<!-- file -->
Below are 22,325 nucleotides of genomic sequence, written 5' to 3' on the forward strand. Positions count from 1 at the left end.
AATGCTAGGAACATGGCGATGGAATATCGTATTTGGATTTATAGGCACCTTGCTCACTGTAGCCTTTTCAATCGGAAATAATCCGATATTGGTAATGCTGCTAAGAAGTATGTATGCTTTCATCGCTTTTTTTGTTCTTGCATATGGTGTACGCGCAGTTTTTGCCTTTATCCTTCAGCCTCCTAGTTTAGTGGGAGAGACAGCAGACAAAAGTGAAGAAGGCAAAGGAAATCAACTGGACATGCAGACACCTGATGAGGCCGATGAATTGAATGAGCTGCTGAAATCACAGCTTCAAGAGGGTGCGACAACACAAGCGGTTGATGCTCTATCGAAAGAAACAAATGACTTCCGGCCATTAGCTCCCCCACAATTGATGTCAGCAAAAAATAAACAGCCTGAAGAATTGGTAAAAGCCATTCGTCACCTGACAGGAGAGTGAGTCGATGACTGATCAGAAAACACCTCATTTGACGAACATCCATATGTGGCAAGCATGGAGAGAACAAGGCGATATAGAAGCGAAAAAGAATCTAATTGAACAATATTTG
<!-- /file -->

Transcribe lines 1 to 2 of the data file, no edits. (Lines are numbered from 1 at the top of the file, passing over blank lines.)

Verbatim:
Below are 22,325 nucleotides of genomic sequence, written 5' to 3' on the forward strand. Positions count from 1 at the left end.
AATGCTAGGAACATGGCGATGGAATATCGTATTTGGATTTATAGGCACCTTGCTCACTGTAGCCTTTTCAATCGGAAATAATCCGATATTGGTAATGCTGCTAAGAAGTATGTATGCTTTCATCGCTTTTTTTGTTCTTGCATATGGTGTACGCGCAGTTTTTGCCTTTATCCTTCAGCCTCCTAGTTTAGTGGGAGAGACAGCAGACAAAAGTGAAGAAGGCAAAGGAAATCAACTGGACATGCAGACACCTGATGAGGCCGATGAATTGAATGAGCTGCTGAAATCACAGCTTCAAGAGGGTGCGACAACACAAGCGGTTGATGCTCTATCGAAAGAAACAAATGACTTCCGGCCATTAGCTCCCCCACAATTGATGTCAGCAAAAAATAAACAGCCTGAAGAATTGGTAAAAGCCATTCGTCACCTGACAGGAGAGTGAGTCGATGACTGATCAGAAAACACCTCATTTGACGAACATCCATATGTGGCAAGCATGGAGAGAACAAGGCGATATAGAAGCGAAAAAGAATCTAATTGAACAATATTTG